Valuing biodiversity and ecosystem services: a useful way to manage and conserve marine resources?

Cavanagh, RD; Broszeit, S; Pilling, GM; Grant, SM; Murphy, EJ; Austen, MC. 2016 Valuing biodiversity and ecosystem services: a useful way to manage and conserve marine resources? [in special issue: The value of biodiversity in the Anthropocene] Proceedings of the Royal Society B: Biological Sciences, 283 (1844). 20161635. 10.1098/rspb.2016.1635

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Official URL: https://doi.org/10.1098/rspb.2016.1635

Abstract/Summary

Valuation of biodiversity and ecosystem services (ES) is widely recognized as a useful, though often controversial, approach to conservation and management. However, its use in the marine environment, hence evidence of its efficacy, lags behind that in terrestrial ecosystems. This largely reflects key challenges to marine conservation and management such as the practical difficulties in studying the ocean, complex governance issues and the historically-rooted separation of biodiversity conservation and resource management. Given these challenges together with the accelerating loss of marine biodiversity (and threats to the ES that this biodiversity supports), we ask whether valuation efforts for marine ecosystems are appropriate and effective. We compare three contrasting systems: the tropical Pacific, Southern Ocean and UK coastal seas. In doing so, we reveal a diversity in valuation approaches with different rates of progress and success. We also find a tendency to focus on specific ES (often the harvested species) rather than biodiversity. In light of our findings, we present a new conceptual view of valuation that should ideally be considered in decision-making. Accounting for the critical relationships between biodiversity and ES, together with an understanding of ecosystem structure and functioning, will enable the wider implications of marine conservation and management decisions to be evaluated. We recommend embedding valuation within existing management structures, rather than treating it as an alternative or additional mechanism. However, we caution that its uptake and efficacy will be compromised without the ability to develop and share best practice across regions.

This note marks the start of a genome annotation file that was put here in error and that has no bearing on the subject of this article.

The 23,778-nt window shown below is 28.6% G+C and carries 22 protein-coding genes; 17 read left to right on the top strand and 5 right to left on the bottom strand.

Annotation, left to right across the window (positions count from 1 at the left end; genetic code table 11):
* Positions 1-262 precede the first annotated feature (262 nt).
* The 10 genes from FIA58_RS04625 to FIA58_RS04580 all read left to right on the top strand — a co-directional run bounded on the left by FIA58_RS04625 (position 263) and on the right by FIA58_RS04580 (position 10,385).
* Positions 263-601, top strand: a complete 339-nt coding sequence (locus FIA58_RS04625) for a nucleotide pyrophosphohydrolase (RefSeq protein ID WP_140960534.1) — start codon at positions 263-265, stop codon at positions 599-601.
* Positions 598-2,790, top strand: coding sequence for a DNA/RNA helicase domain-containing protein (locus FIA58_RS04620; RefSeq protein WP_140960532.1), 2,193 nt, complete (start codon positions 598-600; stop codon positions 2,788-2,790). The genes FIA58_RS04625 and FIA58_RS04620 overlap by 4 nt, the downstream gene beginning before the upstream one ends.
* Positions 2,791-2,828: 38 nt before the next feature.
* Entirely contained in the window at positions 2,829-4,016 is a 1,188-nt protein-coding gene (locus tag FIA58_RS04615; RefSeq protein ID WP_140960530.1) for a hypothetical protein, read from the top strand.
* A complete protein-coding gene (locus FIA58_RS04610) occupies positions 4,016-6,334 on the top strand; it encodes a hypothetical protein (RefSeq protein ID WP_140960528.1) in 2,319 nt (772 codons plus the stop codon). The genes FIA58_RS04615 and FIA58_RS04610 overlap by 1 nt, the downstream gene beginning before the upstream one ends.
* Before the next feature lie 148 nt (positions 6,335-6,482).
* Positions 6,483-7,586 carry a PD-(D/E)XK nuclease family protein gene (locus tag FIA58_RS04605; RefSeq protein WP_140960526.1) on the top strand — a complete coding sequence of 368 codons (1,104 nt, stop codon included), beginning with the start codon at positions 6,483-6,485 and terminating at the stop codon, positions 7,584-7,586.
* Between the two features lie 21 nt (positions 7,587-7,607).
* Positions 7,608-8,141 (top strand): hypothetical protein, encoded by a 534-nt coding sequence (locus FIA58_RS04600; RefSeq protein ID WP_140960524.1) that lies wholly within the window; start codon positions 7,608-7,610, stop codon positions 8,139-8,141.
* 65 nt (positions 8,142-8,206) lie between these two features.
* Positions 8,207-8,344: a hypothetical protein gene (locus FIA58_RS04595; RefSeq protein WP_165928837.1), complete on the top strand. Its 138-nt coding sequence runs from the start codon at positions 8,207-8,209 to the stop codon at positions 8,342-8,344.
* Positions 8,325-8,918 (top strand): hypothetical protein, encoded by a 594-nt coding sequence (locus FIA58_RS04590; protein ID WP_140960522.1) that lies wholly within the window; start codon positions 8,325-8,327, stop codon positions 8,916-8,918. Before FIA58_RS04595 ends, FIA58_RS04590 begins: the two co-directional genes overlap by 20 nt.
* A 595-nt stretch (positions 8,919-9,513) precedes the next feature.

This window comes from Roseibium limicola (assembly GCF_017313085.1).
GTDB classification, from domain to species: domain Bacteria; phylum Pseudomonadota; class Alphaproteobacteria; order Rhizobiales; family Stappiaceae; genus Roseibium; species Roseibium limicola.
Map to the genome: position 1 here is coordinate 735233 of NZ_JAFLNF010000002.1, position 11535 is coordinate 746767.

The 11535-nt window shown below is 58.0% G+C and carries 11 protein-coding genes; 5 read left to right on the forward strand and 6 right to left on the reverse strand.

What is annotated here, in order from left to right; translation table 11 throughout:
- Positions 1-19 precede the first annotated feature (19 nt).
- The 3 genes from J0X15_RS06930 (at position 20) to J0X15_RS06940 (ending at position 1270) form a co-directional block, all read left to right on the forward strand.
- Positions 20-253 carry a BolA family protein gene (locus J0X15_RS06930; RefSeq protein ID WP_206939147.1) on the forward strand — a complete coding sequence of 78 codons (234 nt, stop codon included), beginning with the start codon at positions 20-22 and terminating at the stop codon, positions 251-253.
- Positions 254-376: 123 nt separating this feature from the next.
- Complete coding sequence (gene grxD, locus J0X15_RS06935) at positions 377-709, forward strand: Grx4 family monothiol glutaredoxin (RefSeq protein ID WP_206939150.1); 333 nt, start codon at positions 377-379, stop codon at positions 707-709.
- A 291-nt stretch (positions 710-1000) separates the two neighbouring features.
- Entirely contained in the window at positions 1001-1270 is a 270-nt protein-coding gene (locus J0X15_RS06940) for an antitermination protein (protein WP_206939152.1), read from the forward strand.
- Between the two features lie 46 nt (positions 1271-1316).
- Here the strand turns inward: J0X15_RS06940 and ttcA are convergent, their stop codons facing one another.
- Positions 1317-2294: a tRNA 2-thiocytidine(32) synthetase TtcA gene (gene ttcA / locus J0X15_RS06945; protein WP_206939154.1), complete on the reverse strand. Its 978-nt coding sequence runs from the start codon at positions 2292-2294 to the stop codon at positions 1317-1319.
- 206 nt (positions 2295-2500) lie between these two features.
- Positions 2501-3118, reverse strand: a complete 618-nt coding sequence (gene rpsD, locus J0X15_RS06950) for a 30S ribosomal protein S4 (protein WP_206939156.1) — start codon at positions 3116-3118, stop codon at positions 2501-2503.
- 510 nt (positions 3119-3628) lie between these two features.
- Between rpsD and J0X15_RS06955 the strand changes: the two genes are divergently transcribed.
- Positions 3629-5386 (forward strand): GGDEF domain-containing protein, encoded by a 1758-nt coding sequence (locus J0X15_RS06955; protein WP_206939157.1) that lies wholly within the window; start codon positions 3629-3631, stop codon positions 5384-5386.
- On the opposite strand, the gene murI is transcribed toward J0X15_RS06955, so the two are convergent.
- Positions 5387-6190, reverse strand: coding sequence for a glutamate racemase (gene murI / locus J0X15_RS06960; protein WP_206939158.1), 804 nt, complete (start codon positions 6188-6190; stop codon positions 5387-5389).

Item Type: Publication - Article
Subjects: Ecology and Environment
Economics
Fisheries
Management
Divisions: Plymouth Marine Laboratory > Science Areas > Sea and Society
Depositing User: Dr Stefanie Broszeit
Date made live: 03 Mar 2017 10:24
Last Modified: 06 Jun 2017 16:18
URI: http://plymsea.ac.uk/id/eprint/7383

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